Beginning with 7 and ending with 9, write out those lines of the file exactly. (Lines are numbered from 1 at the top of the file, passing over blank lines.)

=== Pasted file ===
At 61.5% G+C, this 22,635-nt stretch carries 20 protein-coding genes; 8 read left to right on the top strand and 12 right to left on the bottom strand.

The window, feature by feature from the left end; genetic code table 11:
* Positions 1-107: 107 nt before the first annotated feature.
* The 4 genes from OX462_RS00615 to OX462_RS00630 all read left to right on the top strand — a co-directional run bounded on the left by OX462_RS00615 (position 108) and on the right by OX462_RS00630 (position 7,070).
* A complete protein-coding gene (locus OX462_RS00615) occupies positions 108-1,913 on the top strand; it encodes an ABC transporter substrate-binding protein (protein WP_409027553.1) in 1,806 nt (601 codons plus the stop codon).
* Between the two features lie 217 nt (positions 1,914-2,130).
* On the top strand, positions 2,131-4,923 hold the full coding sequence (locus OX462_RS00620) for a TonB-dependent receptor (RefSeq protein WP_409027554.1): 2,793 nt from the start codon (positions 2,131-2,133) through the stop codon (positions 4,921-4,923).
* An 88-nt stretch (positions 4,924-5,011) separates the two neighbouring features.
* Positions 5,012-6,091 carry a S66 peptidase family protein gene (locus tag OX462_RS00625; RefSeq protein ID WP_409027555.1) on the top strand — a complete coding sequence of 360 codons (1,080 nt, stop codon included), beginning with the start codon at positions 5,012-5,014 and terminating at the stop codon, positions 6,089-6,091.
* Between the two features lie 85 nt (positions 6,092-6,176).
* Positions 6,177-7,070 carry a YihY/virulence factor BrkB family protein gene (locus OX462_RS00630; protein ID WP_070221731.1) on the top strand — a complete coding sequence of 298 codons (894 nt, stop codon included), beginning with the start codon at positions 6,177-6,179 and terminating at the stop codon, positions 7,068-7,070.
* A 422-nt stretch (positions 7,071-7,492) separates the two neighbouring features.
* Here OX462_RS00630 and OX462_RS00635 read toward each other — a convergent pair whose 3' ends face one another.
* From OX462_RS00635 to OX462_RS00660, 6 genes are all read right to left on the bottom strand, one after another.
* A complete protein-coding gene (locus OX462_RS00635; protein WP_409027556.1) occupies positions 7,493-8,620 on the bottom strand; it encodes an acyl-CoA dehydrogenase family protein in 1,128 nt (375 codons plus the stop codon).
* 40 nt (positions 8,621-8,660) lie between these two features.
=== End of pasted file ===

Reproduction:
* On the top strand, positions 2,131-4,923 hold the full coding sequence (locus OX462_RS00620) for a TonB-dependent receptor (RefSeq protein WP_409027554.1): 2,793 nt from the start codon (positions 2,131-2,133) through the stop codon (positions 4,921-4,923).
* An 88-nt stretch (positions 4,924-5,011) separates the two neighbouring features.
* Positions 5,012-6,091 carry a S66 peptidase family protein gene (locus tag OX462_RS00625; RefSeq protein ID WP_409027555.1) on the top strand — a complete coding sequence of 360 codons (1,080 nt, stop codon included), beginning with the start codon at positions 5,012-5,014 and terminating at the stop codon, positions 6,089-6,091.